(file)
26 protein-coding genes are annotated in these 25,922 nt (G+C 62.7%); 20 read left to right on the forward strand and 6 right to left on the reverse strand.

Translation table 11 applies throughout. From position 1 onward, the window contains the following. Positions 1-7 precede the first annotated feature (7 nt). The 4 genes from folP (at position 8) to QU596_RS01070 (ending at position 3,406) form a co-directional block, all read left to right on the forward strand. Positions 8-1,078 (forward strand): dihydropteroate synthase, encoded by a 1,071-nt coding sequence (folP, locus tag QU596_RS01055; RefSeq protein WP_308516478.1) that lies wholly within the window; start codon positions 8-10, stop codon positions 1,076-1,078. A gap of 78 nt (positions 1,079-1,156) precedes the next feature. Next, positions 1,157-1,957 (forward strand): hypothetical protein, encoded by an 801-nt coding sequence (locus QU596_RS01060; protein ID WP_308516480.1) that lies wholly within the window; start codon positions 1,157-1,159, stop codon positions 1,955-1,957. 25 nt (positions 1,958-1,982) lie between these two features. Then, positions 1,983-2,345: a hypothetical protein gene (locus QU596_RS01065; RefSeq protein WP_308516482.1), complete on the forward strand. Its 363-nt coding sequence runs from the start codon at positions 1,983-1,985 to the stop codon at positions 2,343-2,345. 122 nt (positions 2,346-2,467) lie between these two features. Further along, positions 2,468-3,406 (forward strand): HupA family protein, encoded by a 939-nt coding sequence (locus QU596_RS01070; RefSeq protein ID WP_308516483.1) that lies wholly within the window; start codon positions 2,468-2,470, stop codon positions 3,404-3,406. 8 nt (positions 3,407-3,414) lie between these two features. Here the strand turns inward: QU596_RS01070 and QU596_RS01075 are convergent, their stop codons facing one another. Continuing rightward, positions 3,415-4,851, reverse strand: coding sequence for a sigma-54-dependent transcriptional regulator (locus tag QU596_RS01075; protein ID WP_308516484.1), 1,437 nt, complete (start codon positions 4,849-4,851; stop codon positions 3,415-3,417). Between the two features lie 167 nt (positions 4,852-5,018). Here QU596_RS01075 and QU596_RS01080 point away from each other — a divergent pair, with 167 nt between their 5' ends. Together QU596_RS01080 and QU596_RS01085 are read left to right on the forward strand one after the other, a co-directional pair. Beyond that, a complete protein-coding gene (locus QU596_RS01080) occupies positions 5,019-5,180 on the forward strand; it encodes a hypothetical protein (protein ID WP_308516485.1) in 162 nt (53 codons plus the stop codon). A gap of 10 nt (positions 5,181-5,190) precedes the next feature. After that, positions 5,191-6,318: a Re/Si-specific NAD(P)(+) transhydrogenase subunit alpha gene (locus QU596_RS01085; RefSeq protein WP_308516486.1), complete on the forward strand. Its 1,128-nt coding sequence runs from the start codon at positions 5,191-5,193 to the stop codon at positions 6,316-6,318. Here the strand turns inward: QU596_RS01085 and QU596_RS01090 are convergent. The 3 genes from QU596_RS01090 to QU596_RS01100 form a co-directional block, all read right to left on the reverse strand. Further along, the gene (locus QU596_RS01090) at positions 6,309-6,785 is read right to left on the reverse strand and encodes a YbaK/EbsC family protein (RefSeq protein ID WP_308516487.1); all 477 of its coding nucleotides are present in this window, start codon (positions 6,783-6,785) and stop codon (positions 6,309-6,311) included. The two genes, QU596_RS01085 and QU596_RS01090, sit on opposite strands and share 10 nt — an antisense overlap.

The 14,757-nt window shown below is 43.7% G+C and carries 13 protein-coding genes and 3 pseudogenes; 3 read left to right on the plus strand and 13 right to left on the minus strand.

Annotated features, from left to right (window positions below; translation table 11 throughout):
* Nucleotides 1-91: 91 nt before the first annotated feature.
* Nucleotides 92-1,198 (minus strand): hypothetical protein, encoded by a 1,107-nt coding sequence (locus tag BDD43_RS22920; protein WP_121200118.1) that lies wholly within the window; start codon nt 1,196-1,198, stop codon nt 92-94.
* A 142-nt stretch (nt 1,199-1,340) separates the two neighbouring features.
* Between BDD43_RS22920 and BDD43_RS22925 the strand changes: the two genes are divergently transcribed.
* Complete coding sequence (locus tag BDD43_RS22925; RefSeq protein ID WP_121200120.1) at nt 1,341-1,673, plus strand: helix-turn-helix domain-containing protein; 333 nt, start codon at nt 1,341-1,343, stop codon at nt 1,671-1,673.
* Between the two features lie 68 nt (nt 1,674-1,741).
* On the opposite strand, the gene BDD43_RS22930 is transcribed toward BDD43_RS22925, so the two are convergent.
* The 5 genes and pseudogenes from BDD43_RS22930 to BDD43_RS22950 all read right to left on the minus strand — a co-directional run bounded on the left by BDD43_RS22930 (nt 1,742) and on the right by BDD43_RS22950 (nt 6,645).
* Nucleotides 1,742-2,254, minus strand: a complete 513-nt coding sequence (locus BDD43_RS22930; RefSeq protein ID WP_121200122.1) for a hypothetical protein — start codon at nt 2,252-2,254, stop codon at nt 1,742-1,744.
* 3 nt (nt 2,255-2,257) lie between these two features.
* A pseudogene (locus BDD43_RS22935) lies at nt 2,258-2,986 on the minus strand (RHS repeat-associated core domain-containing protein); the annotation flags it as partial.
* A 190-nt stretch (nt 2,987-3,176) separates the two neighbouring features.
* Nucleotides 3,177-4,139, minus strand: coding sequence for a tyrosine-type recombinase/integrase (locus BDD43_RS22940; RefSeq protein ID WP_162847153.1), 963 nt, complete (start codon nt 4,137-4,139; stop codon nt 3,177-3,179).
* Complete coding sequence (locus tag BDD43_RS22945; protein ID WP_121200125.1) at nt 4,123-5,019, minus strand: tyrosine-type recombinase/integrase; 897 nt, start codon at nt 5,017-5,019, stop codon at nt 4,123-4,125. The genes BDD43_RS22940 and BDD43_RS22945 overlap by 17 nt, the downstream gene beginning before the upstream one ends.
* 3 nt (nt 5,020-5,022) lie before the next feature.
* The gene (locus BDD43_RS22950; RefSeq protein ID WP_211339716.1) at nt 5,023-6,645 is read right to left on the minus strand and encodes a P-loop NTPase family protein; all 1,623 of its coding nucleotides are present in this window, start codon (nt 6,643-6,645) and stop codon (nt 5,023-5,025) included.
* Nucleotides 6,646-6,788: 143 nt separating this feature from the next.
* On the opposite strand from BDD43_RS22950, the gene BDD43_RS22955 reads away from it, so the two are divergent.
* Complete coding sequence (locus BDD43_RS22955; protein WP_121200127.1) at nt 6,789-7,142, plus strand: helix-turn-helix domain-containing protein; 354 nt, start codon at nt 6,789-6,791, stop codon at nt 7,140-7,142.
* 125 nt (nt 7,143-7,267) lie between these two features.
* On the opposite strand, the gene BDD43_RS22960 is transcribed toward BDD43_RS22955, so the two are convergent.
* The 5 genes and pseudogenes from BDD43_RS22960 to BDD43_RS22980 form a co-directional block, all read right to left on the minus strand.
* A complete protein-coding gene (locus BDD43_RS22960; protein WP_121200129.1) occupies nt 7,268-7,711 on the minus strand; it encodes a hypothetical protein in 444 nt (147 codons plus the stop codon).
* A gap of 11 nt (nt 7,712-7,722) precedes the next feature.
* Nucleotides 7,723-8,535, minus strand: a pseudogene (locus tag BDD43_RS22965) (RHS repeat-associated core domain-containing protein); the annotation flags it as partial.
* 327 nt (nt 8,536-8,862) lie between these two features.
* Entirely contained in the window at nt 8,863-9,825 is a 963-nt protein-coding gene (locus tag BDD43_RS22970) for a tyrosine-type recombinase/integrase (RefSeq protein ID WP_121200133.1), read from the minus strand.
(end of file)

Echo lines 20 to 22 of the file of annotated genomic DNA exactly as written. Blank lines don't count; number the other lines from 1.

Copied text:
* The gene (locus BDD43_RS22950; RefSeq protein ID WP_211339716.1) at nt 5,023-6,645 is read right to left on the minus strand and encodes a P-loop NTPase family protein; all 1,623 of its coding nucleotides are present in this window, start codon (nt 6,643-6,645) and stop codon (nt 5,023-5,025) included.
* Nucleotides 6,646-6,788: 143 nt separating this feature from the next.
* On the opposite strand from BDD43_RS22950, the gene BDD43_RS22955 reads away from it, so the two are divergent.